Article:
Stock Assessments Interlock Pieces of Data to
Put Together the Whole Picture
By Patricia Smith
Fish Eye News
N.C. Division of Marine Fisheries
Developing a stock assessment can be a little like putting together a jigsaw puzzle.
“We have to use what we know about the biology of the fish to piece the information together,” said Laura Lee, senior stock assessment scientist with the N.C. Division of Marine Fisheries.
Connected, those pieces of information give an overall picture of the health of a fish species and underscore why data collection is so important to marine fisheries management.
“If a few pieces are missing, you may still be able to work the puzzle,” Lee said. “The more pieces that are missing, the more uncertainty in the picture.”
One key piece in a stock assessment is the measure of loss due to fishing. In North Carolina, this comes through commercial landings data and recreational catch estimates. This gives insight on harvest trends and on how fish stocks respond to fishing pressure, Lee said.
But harvest data can be biased because it is dependent on factors such as size limits, bag limits, trip limits and seasons, as well as fisherman preference. In order to get a true measure of a species’ population size, stock assessment scientists factor in independent data, as well.
Fishery independent data comes from biologists who go out in the field and collect samples that show the abundance and distribution of fish.
From independent data, stock assessment scientists can get a measure of recruitment — the young fish coming into a population — and the sex, age and length structure of the population.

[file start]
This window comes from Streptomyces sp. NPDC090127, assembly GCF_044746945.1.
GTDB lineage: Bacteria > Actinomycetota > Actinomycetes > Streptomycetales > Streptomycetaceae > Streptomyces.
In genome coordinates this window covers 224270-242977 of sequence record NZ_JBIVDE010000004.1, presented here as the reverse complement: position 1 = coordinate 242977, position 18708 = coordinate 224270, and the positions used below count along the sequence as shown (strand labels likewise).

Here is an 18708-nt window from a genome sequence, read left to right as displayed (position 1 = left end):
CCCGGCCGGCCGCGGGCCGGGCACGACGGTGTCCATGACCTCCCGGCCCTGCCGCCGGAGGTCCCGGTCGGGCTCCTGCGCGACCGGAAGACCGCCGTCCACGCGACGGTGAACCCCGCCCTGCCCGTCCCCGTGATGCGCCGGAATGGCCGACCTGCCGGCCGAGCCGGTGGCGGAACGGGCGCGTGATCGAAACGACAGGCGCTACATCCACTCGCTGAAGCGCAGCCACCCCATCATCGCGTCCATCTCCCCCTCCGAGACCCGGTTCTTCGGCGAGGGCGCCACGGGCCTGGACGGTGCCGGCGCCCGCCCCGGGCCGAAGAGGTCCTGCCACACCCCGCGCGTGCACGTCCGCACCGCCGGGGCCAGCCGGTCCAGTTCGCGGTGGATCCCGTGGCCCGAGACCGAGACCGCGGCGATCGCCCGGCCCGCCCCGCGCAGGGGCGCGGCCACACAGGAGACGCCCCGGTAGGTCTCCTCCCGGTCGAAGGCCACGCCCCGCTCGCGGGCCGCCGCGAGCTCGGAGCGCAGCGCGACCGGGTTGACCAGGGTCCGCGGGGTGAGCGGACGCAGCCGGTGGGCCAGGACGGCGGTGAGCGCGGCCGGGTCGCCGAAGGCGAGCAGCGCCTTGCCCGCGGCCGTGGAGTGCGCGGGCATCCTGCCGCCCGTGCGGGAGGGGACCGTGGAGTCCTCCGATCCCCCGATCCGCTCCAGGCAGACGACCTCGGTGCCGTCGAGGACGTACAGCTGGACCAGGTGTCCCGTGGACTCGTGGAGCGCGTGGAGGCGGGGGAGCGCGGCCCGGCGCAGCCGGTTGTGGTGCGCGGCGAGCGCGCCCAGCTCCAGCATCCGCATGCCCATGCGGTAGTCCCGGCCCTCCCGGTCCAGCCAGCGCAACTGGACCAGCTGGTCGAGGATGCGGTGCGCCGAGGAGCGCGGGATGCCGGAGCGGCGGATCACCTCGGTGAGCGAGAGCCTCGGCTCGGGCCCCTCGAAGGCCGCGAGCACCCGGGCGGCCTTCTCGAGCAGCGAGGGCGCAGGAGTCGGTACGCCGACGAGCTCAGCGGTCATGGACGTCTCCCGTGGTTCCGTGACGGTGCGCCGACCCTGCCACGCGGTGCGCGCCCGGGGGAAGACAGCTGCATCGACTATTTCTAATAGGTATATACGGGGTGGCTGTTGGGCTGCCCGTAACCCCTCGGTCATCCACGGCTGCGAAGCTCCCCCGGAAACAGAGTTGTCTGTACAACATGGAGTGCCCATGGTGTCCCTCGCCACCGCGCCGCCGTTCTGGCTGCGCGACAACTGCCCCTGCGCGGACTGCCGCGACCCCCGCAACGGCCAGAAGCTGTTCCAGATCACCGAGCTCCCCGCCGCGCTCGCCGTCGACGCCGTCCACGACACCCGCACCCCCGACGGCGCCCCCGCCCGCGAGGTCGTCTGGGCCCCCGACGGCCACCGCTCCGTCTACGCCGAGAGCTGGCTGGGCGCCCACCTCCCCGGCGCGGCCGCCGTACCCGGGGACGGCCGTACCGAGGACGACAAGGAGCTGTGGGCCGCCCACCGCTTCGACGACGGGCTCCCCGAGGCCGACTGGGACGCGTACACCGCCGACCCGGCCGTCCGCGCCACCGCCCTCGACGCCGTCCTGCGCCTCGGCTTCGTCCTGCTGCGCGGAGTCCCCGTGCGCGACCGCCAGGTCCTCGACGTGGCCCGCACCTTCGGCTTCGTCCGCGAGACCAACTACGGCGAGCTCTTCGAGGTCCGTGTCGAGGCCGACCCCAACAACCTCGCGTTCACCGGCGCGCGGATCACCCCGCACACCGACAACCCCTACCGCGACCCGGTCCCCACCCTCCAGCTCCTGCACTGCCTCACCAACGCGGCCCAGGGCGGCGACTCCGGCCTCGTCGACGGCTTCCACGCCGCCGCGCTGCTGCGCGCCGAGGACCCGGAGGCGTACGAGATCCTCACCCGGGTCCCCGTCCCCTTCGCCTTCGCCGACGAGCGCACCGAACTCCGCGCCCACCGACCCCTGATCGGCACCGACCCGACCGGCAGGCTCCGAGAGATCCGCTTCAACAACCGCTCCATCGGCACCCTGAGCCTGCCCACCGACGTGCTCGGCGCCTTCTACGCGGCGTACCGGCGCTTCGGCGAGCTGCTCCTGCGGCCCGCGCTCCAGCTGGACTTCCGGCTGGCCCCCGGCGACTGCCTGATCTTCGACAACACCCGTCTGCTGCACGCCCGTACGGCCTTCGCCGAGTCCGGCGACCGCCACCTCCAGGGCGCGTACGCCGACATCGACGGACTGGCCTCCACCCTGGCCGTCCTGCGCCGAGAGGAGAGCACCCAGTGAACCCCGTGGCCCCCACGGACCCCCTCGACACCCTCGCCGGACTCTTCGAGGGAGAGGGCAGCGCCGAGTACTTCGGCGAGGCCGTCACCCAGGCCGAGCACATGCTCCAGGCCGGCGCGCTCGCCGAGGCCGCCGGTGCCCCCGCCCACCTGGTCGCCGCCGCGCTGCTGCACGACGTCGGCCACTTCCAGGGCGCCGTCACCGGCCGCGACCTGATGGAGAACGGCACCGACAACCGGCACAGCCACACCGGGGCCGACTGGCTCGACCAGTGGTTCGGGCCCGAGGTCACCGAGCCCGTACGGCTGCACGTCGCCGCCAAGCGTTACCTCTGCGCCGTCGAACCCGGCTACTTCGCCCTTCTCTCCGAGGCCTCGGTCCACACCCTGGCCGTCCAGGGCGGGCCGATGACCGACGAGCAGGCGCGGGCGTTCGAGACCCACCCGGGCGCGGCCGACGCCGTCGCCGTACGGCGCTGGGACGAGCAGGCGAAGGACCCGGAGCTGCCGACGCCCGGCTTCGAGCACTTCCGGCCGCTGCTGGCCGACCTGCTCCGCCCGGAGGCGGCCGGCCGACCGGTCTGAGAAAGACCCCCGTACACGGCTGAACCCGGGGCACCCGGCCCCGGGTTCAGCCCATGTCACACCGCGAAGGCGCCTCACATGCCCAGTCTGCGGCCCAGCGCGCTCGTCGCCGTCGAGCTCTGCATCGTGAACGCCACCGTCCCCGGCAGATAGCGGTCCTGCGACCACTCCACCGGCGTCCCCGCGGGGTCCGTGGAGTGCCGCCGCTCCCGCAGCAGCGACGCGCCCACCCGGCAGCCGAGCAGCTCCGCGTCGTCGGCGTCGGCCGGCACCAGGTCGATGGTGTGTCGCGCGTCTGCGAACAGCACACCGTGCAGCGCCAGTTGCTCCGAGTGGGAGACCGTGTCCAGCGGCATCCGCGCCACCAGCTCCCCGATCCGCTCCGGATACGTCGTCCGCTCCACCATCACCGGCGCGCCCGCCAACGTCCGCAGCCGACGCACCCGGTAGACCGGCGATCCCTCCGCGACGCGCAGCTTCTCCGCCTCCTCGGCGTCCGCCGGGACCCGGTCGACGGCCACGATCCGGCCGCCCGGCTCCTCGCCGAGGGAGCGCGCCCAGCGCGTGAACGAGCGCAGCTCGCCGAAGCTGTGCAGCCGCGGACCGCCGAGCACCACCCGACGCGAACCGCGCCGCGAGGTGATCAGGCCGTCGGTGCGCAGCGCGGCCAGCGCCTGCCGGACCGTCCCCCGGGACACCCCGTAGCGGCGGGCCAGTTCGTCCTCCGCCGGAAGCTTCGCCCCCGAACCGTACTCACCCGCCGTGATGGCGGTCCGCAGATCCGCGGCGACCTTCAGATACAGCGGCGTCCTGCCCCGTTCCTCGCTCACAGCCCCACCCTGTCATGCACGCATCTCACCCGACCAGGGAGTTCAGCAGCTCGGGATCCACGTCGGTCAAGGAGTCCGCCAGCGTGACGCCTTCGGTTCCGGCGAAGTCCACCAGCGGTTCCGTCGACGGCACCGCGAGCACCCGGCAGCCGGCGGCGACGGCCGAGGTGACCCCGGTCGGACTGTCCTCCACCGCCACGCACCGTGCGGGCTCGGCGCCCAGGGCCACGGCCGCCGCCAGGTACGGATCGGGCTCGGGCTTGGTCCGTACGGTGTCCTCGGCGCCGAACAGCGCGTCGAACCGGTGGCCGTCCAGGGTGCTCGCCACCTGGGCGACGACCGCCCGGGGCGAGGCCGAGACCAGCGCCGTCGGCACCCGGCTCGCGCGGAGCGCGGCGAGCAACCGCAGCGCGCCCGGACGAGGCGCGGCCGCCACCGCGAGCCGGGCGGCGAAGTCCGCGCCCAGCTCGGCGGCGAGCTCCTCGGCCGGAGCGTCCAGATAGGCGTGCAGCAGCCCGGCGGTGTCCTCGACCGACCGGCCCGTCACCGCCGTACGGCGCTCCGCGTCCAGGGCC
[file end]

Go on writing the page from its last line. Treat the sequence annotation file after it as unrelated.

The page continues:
“What happens in a population that’s getting overfished is that there isn’t enough recruitment to sustain the population,” Lee said. Overfishing can result in a shift to smaller, younger fish in the stock because fish aren’t getting as old or as big anymore.
Stock assessments also consider environmental information that is known to affect the stock, such as water temperature, salinity levels, dissolved oxygen levels, wind and currents and water quality conditions like silting or fecal coliform levels.
Stock assessment scientists enter all this collected data into a computer model, and the model calculates stock size and fishing mortality rate.
“What we’re generally interested in is the estimate of population abundance and fishing mortality in the most recent year of the assessment,” Lee said. “That’s usually what the managers need for managing.”
If overfishing is occurring, the stock assessment also calculates what reduction in harvest is needed to end overfishing.
Lee is quick to point out that what comes out of the computer is an estimate.
“Short of emptying the ocean, we have to estimate,” Lee said.
But the more data that’s available to piece the puzzle together, the better the picture will be.